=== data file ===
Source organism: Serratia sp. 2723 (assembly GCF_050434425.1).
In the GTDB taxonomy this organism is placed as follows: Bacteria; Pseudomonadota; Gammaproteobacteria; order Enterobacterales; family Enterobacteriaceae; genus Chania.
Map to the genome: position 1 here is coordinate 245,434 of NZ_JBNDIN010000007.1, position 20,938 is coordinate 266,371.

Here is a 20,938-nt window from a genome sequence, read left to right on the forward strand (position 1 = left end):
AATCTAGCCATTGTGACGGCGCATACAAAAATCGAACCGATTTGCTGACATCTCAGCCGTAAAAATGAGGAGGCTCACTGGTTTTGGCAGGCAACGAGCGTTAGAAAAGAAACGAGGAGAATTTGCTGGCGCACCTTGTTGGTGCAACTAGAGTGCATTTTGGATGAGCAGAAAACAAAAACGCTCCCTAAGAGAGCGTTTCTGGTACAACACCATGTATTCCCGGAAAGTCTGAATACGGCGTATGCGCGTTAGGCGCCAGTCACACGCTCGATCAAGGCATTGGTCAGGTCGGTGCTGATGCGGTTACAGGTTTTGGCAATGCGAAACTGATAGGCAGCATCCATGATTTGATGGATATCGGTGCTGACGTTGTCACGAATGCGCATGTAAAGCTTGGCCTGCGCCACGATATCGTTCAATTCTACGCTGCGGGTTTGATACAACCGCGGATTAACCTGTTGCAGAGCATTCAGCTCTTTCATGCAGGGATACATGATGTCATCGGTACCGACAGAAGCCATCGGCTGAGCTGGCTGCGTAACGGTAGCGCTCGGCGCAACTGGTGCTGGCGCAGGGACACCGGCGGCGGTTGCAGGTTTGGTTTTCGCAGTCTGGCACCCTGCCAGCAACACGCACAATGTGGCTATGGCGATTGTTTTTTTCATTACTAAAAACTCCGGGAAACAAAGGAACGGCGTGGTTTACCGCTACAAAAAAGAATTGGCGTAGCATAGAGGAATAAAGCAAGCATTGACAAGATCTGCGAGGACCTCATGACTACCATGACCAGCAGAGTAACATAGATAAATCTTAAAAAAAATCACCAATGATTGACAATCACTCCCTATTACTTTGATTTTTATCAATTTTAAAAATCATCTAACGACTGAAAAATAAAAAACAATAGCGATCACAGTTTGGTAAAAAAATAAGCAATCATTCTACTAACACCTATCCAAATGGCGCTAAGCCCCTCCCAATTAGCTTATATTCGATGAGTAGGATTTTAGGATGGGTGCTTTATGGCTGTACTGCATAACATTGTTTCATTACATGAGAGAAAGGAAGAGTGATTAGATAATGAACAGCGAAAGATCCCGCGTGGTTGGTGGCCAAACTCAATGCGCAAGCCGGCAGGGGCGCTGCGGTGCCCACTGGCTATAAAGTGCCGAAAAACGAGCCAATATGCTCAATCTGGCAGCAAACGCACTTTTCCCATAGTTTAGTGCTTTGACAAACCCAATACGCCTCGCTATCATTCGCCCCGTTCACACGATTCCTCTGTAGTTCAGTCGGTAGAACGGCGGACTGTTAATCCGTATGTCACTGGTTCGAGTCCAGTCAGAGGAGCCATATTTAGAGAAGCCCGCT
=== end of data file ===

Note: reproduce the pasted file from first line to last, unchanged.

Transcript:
Source organism: Serratia sp. 2723 (assembly GCF_050434425.1).
In the GTDB taxonomy this organism is placed as follows: Bacteria; Pseudomonadota; Gammaproteobacteria; order Enterobacterales; family Enterobacteriaceae; genus Chania.
Map to the genome: position 1 here is coordinate 245,434 of NZ_JBNDIN010000007.1, position 20,938 is coordinate 266,371.

Here is a 20,938-nt window from a genome sequence, read left to right on the forward strand (position 1 = left end):
AATCTAGCCATTGTGACGGCGCATACAAAAATCGAACCGATTTGCTGACATCTCAGCCGTAAAAATGAGGAGGCTCACTGGTTTTGGCAGGCAACGAGCGTTAGAAAAGAAACGAGGAGAATTTGCTGGCGCACCTTGTTGGTGCAACTAGAGTGCATTTTGGATGAGCAGAAAACAAAAACGCTCCCTAAGAGAGCGTTTCTGGTACAACACCATGTATTCCCGGAAAGTCTGAATACGGCGTATGCGCGTTAGGCGCCAGTCACACGCTCGATCAAGGCATTGGTCAGGTCGGTGCTGATGCGGTTACAGGTTTTGGCAATGCGAAACTGATAGGCAGCATCCATGATTTGATGGATATCGGTGCTGACGTTGTCACGAATGCGCATGTAAAGCTTGGCCTGCGCCACGATATCGTTCAATTCTACGCTGCGGGTTTGATACAACCGCGGATTAACCTGTTGCAGAGCATTCAGCTCTTTCATGCAGGGATACATGATGTCATCGGTACCGACAGAAGCCATCGGCTGAGCTGGCTGCGTAACGGTAGCGCTCGGCGCAACTGGTGCTGGCGCAGGGACACCGGCGGCGGTTGCAGGTTTGGTTTTCGCAGTCTGGCACCCTGCCAGCAACACGCACAATGTGGCTATGGCGATTGTTTTTTTCATTACTAAAAACTCCGGGAAACAAAGGAACGGCGTGGTTTACCGCTACAAAAAAGAATTGGCGTAGCATAGAGGAATAAAGCAAGCATTGACAAGATCTGCGAGGACCTCATGACTACCATGACCAGCAGAGTAACATAGATAAATCTTAAAAAAAATCACCAATGATTGACAATCACTCCCTATTACTTTGATTTTTATCAATTTTAAAAATCATCTAACGACTGAAAAATAAAAAACAATAGCGATCACAGTTTGGTAAAAAAATAAGCAATCATTCTACTAACACCTATCCAAATGGCGCTAAGCCCCTCCCAATTAGCTTATATTCGATGAGTAGGATTTTAGGATGGGTGCTTTATGGCTGTACTGCATAACATTGTTTCATTACATGAGAGAAAGGAAGAGTGATTAGATAATGAACAGCGAAAGATCCCGCGTGGTTGGTGGCCAAACTCAATGCGCAAGCCGGCAGGGGCGCTGCGGTGCCCACTGGCTATAAAGTGCCGAAAAACGAGCCAATATGCTCAATCTGGCAGCAAACGCACTTTTCCCATAGTTTAGTGCTTTGACAAACCCAATACGCCTCGCTATCATTCGCCCCGTTCACACGATTCCTCTGTAGTTCAGTCGGTAGAACGGCGGACTGTTAATCCGTATGTCACTGGTTCGAGTCCAGTCAGAGGAGCCATATTTAGAGAAGCCCGCT